Also, dogs can easily swallow the pits, which becomes a choking hazard. At minimum, your dog could suffer from unnecessary abdominal pain.

These pits are the perfect size to get stuck in the digestive tract. If that happens, your dog will need surgery to remove it.

Potential for Cyanide Toxicity

Inside the pit is a little kernel that contains a chemical compound called amygdalin. When ingested, this compound turns to hydrogen cyanide in the stomach.

This might not be enough to kill a large dog, but could still be dangerous and lead to toxicity. In small dogs, a single pit could contain enough traces of cyanide to cause a serious reaction, even leading to death.

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Symptoms of Cyanide Poisoning in Dogs

  • Drooling
  • Panting
  • Vomiting
  • Dilated Pupils

Animal Poison Control is your best resource for any pet-related toxicity. If you believe your pet may have ingested a potentially poisonous/toxic substance, call:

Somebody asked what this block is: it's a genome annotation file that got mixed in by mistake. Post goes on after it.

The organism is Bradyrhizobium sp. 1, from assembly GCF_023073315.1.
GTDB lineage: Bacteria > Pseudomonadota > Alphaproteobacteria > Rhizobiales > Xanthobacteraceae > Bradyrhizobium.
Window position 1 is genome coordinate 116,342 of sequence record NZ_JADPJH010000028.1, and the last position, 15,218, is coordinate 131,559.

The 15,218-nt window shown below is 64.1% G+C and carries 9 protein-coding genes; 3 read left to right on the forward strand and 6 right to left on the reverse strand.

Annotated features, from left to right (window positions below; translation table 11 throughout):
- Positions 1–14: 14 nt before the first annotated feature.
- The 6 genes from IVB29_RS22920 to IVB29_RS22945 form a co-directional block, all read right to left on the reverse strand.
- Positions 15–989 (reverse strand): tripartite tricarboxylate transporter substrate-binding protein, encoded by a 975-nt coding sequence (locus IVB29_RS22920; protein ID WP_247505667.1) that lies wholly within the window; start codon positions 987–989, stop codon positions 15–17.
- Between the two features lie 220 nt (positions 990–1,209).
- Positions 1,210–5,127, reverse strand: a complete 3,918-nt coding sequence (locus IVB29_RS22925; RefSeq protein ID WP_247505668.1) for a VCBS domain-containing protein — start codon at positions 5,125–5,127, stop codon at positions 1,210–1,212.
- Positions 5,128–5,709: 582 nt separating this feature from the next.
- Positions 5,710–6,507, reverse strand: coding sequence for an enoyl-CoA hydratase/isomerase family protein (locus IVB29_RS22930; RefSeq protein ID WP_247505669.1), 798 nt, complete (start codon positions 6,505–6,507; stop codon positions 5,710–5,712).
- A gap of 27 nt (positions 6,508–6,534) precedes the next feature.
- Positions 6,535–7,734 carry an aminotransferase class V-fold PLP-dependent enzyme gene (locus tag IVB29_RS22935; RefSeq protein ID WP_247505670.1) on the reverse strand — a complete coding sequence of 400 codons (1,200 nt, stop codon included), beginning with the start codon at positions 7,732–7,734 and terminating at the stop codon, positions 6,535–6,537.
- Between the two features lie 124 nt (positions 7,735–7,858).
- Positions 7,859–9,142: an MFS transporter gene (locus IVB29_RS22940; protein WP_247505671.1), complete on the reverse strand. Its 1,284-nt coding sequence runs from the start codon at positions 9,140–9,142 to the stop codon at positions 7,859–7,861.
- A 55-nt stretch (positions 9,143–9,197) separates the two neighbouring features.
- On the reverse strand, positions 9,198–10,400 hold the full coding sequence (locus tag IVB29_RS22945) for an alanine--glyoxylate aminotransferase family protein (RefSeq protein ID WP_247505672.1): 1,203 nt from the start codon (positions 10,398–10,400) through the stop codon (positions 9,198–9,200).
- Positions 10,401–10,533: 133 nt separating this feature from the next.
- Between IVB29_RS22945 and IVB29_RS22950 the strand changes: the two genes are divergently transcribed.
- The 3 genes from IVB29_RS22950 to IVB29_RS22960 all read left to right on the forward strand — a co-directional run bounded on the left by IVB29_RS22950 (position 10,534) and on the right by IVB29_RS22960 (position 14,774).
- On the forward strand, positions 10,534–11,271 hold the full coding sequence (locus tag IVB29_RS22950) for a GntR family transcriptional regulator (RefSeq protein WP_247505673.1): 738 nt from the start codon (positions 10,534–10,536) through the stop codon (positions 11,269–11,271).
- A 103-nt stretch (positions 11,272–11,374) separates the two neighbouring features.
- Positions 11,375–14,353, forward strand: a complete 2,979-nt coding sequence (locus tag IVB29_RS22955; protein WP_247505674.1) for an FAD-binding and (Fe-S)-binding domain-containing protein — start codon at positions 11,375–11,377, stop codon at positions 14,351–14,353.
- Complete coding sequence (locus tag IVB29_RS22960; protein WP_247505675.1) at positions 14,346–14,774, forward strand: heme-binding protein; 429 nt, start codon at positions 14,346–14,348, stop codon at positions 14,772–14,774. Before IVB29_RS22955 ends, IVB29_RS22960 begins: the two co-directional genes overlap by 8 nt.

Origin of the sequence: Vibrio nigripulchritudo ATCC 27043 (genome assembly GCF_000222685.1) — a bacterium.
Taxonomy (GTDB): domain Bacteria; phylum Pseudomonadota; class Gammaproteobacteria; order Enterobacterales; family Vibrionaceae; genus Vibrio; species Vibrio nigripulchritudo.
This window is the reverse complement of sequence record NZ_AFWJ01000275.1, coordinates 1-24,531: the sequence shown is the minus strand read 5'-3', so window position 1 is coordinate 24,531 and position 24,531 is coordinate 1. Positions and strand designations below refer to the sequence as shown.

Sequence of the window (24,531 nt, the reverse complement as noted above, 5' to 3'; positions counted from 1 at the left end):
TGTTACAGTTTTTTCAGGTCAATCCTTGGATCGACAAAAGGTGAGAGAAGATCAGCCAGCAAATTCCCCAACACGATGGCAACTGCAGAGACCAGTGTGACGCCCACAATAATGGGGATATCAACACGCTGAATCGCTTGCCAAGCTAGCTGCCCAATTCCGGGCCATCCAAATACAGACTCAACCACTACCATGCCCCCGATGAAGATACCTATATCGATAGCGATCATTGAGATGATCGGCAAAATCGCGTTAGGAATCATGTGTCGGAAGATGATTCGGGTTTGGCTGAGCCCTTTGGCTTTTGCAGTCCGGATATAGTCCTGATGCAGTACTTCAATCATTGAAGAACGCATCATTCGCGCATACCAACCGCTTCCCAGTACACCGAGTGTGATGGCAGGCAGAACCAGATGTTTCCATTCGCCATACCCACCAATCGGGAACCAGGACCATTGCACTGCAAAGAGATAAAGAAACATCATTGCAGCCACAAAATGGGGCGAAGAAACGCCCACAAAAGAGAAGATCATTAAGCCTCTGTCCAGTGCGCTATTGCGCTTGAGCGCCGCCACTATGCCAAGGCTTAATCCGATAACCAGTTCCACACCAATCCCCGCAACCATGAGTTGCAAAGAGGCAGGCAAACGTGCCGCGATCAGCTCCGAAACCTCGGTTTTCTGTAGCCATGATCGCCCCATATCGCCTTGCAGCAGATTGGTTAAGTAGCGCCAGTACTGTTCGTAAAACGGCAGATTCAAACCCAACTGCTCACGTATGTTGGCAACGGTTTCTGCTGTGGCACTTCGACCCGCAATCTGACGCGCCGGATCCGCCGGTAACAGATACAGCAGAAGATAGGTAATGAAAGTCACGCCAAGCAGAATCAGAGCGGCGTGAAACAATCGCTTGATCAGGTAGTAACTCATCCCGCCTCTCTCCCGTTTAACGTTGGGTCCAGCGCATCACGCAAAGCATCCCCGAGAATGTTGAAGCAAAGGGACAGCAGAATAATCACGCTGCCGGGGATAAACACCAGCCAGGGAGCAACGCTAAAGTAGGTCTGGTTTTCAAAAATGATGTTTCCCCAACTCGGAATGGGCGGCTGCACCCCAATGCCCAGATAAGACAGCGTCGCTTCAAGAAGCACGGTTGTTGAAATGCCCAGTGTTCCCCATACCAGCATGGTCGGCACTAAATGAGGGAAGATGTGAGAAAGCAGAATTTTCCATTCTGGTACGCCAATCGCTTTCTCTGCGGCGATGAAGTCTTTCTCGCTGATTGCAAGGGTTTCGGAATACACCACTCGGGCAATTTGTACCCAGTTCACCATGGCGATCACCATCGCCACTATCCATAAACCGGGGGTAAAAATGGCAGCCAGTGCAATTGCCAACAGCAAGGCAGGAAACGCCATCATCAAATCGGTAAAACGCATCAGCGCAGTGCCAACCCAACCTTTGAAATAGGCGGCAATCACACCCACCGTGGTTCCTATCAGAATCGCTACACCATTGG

UNITED STATES: (888) 426-4435.

CANADA: (888) 213-6680

UNITED KINGDOM: 01202 509000

Please note: Fees may apply

How to Easily Incorporate Fruit into Your Dog’s Diet

With the pits safely removed, you are free to treat your dog with nectarines and peaches in small amounts.

Start with a couple of small pieces as a treat, and then branch out as your dog becomes accustomed to eating this tasty fruit.

Dogs often enjoy sweets, and fruit is a great way to satisfy their sweet tooth in a healthy fashion.

Start slowly. While most dogs should be able to handle nectarines as an occasional treat, some dogs digestive health may come into play.

There are many different ways to incorporate fruit and vegetables into their diets, so have some fun making special fruit treats for your dog.

Frozen Treats

Take puréed nectarines and freeze them into ice cube trays to make a quick and easy summer frozen treat for your dog.

The summer months can get very hot. This might be a good way to help keep your dog cool.